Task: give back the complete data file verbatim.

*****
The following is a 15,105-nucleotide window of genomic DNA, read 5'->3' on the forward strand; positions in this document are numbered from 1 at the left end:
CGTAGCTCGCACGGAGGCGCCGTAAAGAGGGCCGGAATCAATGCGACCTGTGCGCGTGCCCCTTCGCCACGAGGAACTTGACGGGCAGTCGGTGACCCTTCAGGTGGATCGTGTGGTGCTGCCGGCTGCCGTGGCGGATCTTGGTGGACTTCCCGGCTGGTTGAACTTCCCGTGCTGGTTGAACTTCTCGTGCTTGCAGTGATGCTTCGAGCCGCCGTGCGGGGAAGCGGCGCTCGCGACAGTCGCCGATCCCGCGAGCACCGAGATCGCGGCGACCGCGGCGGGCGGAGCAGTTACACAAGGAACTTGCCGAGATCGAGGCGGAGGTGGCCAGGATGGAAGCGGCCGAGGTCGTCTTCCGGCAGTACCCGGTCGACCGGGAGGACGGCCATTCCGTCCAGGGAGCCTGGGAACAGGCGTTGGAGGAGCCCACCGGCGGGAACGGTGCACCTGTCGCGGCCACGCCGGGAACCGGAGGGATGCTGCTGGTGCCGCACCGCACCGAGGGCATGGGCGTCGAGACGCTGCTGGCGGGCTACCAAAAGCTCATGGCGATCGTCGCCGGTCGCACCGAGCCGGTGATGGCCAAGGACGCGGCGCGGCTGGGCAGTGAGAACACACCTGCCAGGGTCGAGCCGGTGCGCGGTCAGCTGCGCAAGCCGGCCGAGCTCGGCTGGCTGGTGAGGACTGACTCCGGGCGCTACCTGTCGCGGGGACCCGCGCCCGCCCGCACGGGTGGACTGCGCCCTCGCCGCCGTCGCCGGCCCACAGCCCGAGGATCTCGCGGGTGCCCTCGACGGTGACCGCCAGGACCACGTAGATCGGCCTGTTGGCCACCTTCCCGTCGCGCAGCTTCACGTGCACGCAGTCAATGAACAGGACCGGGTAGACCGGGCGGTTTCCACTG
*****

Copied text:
The following is a 15,105-nucleotide window of genomic DNA, read 5'->3' on the forward strand; positions in this document are numbered from 1 at the left end:
CGTAGCTCGCACGGAGGCGCCGTAAAGAGGGCCGGAATCAATGCGACCTGTGCGCGTGCCCCTTCGCCACGAGGAACTTGACGGGCAGTCGGTGACCCTTCAGGTGGATCGTGTGGTGCTGCCGGCTGCCGTGGCGGATCTTGGTGGACTTCCCGGCTGGTTGAACTTCCCGTGCTGGTTGAACTTCTCGTGCTTGCAGTGATGCTTCGAGCCGCCGTGCGGGGAAGCGGCGCTCGCGACAGTCGCCGATCCCGCGAGCACCGAGATCGCGGCGACCGCGGCGGGCGGAGCAGTTACACAAGGAACTTGCCGAGATCGAGGCGGAGGTGGCCAGGATGGAAGCGGCCGAGGTCGTCTTCCGGCAGTACCCGGTCGACCGGGAGGACGGCCATTCCGTCCAGGGAGCCTGGGAACAGGCGTTGGAGGAGCCCACCGGCGGGAACGGTGCACCTGTCGCGGCCACGCCGGGAACCGGAGGGATGCTGCTGGTGCCGCACCGCACCGAGGGCATGGGCGTCGAGACGCTGCTGGCGGGCTACCAAAAGCTCATGGCGATCGTCGCCGGTCGCACCGAGCCGGTGATGGCCAAGGACGCGGCGCGGCTGGGCAGTGAGAACACACCTGCCAGGGTCGAGCCGGTGCGCGGTCAGCTGCGCAAGCCGGCCGAGCTCGGCTGGCTGGTGAGGACTGACTCCGGGCGCTACCTGTCGCGGGGACCCGCGCCCGCCCGCACGGGTGGACTGCGCCCTCGCCGCCGTCGCCGGCCCACAGCCCGAGGATCTCGCGGGTGCCCTCGACGGTGACCGCCAGGACCACGTAGATCGGCCTGTTGGCCACCTTCCCGTCGCGCAGCTTCACGTGCACGCAGTCAATGAACAGGACCGGGTAGACCGGGCGGTTTCCACTG